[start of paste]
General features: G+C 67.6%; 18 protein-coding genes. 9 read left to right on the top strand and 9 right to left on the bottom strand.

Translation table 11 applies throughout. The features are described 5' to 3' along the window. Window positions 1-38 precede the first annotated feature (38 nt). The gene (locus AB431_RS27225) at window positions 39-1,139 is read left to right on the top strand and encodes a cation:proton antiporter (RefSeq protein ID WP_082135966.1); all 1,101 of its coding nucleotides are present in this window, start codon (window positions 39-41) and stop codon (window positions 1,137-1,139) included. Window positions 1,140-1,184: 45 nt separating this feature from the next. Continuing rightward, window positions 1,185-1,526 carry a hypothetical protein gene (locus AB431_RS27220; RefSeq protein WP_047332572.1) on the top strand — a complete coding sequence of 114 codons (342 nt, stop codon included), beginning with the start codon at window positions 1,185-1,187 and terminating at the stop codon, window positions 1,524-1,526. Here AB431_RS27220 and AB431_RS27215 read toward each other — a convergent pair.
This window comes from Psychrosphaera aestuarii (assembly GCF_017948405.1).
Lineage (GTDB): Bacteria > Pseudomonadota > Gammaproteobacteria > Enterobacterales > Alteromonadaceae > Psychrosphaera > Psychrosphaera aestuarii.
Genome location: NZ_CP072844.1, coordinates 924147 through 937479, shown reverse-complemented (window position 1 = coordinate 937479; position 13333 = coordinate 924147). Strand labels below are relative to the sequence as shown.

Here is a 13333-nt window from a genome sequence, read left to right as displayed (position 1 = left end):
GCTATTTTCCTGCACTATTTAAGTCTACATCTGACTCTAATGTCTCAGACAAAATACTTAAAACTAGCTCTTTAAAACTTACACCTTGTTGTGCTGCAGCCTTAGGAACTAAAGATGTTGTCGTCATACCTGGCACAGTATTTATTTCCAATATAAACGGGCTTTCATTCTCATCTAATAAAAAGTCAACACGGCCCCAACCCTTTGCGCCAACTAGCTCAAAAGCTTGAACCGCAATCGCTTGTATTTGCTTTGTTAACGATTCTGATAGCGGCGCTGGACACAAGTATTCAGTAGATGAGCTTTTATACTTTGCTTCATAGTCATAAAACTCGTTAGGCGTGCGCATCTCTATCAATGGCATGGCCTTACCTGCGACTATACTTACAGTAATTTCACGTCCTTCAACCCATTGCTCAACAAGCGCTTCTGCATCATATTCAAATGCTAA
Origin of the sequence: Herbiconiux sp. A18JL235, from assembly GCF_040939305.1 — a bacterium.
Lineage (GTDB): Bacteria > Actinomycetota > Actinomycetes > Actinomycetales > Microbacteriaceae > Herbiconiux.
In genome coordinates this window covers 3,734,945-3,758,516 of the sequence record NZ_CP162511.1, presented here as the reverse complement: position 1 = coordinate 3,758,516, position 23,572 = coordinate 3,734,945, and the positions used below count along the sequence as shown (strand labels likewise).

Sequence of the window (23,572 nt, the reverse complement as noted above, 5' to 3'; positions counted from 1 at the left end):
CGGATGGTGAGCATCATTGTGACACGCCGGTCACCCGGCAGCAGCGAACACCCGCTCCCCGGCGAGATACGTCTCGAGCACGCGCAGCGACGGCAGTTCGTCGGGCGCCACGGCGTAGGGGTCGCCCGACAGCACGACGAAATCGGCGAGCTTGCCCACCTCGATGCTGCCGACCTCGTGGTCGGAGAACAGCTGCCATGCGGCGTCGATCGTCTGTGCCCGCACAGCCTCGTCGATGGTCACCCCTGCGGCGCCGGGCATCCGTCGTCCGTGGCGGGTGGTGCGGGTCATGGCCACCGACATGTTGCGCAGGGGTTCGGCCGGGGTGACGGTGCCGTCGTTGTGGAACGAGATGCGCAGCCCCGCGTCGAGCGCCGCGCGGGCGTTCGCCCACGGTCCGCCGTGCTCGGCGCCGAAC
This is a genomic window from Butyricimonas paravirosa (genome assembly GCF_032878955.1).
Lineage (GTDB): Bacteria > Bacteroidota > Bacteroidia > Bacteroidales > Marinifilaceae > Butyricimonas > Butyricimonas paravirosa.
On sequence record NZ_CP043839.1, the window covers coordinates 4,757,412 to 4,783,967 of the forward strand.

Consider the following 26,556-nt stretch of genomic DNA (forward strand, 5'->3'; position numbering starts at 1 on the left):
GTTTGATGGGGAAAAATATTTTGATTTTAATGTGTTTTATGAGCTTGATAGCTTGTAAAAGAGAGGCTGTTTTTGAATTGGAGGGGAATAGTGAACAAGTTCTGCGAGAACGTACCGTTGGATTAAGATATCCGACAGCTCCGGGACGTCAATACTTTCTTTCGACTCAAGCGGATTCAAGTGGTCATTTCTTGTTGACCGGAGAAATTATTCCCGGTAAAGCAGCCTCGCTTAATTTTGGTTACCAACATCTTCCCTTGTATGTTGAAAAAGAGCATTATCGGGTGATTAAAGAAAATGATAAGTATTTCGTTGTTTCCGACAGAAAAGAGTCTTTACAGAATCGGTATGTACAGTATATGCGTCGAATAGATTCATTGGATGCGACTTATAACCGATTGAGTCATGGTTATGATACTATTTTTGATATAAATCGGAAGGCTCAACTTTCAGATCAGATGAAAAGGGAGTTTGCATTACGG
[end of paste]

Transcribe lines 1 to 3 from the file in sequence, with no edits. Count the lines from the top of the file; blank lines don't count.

General features: G+C 67.6%; 18 protein-coding genes. 9 read left to right on the top strand and 9 right to left on the bottom strand.

Translation table 11 applies throughout. The features are described 5' to 3' along the window. Window positions 1-38 precede the first annotated feature (38 nt). The gene (locus AB431_RS27225) at window positions 39-1,139 is read left to right on the top strand and encodes a cation:proton antiporter (RefSeq protein ID WP_082135966.1); all 1,101 of its coding nucleotides are present in this window, start codon (window positions 39-41) and stop codon (window positions 1,137-1,139) included. Window positions 1,140-1,184: 45 nt separating this feature from the next. Continuing rightward, window positions 1,185-1,526 carry a hypothetical protein gene (locus AB431_RS27220; RefSeq protein WP_047332572.1) on the top strand — a complete coding sequence of 114 codons (342 nt, stop codon included), beginning with the start codon at window positions 1,185-1,187 and terminating at the stop codon, window positions 1,524-1,526. Here AB431_RS27220 and AB431_RS27215 read toward each other — a convergent pair.
This window comes from Psychrosphaera aestuarii (assembly GCF_017948405.1).